This guy really does live in a bubble, doesn't he? Nothing but applause...

MWdom at its finest

Will Lester of AP writes, after checking out his kneepads:

The day was a nonstop birthday celebration, as the former pilot from the Texas Air National Guard visited this Air Force base to commemorate the 100th anniversary of powered flight.

"Former" covers (up) a multitude of sins. Here is the story. Bush was:

Suspended and grounded from flying duty on verbal order of the TX 147th Group's Commanding Officer for "his failure to accomplish annual medical examination"

after mandatory drug testing had been instituted.

Among much else! See the whole disgraceful time-line of aWol's "service" in the Texas Air National Guard..

Completely shameless!

That wasn't the Constitution itself collapsing?


PHILADELPHIA — What was to have been a spectacular opening of the National Constitution Center was marred Friday when a huge wood and steel frame collapsed on the stage, injuring several people and narrowly missing Supreme Court Justice Sandra Day O'Connor.

"We could have all been hit, bumped," O'Connor said into a microphone.

We were, Sandra. We were. In Florida 2000....


Schwarzenegger Promotes Film in Iraq. And promoting with quotes like these:

"It is disastrous financially [in Iraq] and there is the leadership vacuum, pretty much like in California right now."


The Constitution, Corporatism, and "Loot, Repeat"

For July Fourth

The Constitution made us, as Americans, who we are. The Bush administration has been quietly revising it:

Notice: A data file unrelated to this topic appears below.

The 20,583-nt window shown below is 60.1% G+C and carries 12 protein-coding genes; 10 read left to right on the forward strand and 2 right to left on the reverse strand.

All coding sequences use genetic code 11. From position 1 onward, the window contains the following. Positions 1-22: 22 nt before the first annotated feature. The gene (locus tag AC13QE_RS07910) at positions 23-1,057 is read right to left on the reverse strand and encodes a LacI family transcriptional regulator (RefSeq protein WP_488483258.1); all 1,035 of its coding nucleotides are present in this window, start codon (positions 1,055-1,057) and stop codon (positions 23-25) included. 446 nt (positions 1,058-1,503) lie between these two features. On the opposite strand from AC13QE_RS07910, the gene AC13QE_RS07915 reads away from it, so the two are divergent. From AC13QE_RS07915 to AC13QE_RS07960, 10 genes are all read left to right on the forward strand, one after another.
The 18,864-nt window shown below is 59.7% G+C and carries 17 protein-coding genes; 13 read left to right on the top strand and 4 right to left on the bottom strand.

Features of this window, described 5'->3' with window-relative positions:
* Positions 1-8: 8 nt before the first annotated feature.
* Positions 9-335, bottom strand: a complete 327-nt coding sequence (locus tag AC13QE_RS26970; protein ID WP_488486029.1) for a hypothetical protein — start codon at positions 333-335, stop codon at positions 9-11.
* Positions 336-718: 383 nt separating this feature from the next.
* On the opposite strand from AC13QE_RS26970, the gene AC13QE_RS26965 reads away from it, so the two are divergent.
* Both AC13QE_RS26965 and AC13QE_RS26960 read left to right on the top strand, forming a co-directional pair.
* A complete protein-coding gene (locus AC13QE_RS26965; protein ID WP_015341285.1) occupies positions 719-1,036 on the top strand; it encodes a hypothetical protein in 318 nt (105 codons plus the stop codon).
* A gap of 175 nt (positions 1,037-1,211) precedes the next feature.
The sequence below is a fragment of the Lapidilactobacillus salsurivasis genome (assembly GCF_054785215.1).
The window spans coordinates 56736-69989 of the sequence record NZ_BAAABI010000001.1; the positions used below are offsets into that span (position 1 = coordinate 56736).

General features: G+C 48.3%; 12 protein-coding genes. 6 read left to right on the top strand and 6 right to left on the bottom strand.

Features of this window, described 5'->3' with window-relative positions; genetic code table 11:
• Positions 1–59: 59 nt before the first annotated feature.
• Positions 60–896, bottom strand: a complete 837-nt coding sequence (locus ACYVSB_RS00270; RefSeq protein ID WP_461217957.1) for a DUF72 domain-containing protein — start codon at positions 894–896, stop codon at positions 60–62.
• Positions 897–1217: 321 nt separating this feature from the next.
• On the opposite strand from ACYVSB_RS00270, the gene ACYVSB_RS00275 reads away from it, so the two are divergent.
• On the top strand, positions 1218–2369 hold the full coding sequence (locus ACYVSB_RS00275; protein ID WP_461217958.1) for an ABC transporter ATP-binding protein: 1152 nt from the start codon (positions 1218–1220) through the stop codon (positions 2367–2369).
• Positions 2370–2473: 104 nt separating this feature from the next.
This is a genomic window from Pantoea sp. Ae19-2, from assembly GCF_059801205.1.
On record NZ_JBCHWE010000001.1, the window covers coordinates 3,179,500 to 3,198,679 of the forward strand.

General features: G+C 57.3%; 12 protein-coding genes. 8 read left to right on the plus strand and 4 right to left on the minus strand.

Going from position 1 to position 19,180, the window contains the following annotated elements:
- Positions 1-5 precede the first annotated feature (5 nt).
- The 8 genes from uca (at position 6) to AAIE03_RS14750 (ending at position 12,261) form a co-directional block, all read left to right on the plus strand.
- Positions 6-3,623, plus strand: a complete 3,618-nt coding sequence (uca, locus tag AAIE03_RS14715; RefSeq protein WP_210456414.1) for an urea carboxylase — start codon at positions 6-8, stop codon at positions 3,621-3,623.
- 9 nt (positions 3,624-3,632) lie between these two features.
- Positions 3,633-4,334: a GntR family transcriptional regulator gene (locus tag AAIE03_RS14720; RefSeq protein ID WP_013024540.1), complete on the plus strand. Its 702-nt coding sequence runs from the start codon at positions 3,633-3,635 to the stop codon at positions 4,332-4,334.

We the people rulers of the United States, in order to form a more perfect union, establish justice, insure domestic tranquility, provide for the common defense, promote the general corporate welfare, and secure the blessings of liberty to profits for ourselves and our posterity associates, do ordain and establish this Constitution for the United States of America.

Satire? I wish. Establish justice? The Patriot Act. Provide for the common defense? Our ports, airways, and reservoirs, power plants, and mass transit are little more secure now than they were before 9/11. And how is the Iraqi war the common defense when it's never been shown that it will make one single American safer? Domestic tranquility? Sure, through Clear Channel and the suppression of dissent. Promote the general welfare? I'd laugh, if I weren't banging my head on the table...

But forget about the easy shots. Let's follow the money. Trying to figure out what the Republicans are really up to (to model their behavior) I think there are two essential notions:
  1. Corporatism
  2. Loot, Repeat

For Corporatism, here again is the relevant clause as revised by Bush:
Promote corporate welfare, and secure the blessings of profits for ourselves and our associates.
Corporatism is what Bush does, as opposed to what he says. Does this seem about right for the Republican's long-term, strategic goal?

Republicans use Loot, Repeat tactics, as analyzed by Nicholas Confessore (go read!) in service of Corporatism. Here are the steps:

(1) Target: Pick an existing government revenue stream
(2) Transmit memes: Focus on the Mighty Wurlitzer on the target
(3) Privatize: Write the legislation "privatizing" the revenue stream
(4) Loot: Steer the privatized service to a wired (Republican) firm, and
(5) Repeat: Take a payoff from the wired firm, as campaign contributions or otherwise. With the payoff money, return to step (1) and pick new targets.

Some Republican factions -- wingers, self-identified Christians, militia types -- are useful primarily in the targeting, meme transmission, and legislative phases, and as thugs. They are, as the Trots would say, "useful idiots." Bush, DéLay, Frist, and our own Rick Santorum are fully implicated in all the steps to Corporatism. IOW, it really is all about the money.